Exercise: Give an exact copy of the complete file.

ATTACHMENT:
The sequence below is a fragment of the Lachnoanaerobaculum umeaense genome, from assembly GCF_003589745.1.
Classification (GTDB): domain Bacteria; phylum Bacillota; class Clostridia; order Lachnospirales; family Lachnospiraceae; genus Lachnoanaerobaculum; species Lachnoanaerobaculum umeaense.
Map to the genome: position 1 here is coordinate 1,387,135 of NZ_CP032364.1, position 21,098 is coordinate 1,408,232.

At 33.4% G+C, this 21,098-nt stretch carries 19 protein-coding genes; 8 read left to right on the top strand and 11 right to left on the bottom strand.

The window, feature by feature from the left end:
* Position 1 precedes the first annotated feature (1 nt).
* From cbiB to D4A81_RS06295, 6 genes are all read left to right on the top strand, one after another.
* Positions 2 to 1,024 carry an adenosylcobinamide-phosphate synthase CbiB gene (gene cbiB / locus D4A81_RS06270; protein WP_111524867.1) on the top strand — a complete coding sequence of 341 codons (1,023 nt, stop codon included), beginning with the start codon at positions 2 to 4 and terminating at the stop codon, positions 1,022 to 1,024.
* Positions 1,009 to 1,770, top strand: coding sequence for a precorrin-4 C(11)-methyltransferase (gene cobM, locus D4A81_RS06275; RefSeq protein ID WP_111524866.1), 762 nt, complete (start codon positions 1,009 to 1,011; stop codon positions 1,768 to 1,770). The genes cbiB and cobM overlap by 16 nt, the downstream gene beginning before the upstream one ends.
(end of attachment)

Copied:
The sequence below is a fragment of the Lachnoanaerobaculum umeaense genome, from assembly GCF_003589745.1.
Classification (GTDB): domain Bacteria; phylum Bacillota; class Clostridia; order Lachnospirales; family Lachnospiraceae; genus Lachnoanaerobaculum; species Lachnoanaerobaculum umeaense.
Map to the genome: position 1 here is coordinate 1,387,135 of NZ_CP032364.1, position 21,098 is coordinate 1,408,232.

At 33.4% G+C, this 21,098-nt stretch carries 19 protein-coding genes; 8 read left to right on the top strand and 11 right to left on the bottom strand.

The window, feature by feature from the left end:
* Position 1 precedes the first annotated feature (1 nt).
* From cbiB to D4A81_RS06295, 6 genes are all read left to right on the top strand, one after another.
* Positions 2 to 1,024 carry an adenosylcobinamide-phosphate synthase CbiB gene (gene cbiB / locus D4A81_RS06270; protein WP_111524867.1) on the top strand — a complete coding sequence of 341 codons (1,023 nt, stop codon included), beginning with the start codon at positions 2 to 4 and terminating at the stop codon, positions 1,022 to 1,024.
* Positions 1,009 to 1,770, top strand: coding sequence for a precorrin-4 C(11)-methyltransferase (gene cobM, locus D4A81_RS06275; RefSeq protein ID WP_111524866.1), 762 nt, complete (start codon positions 1,009 to 1,011; stop codon positions 1,768 to 1,770). The genes cbiB and cobM overlap by 16 nt, the downstream gene beginning before the upstream one ends.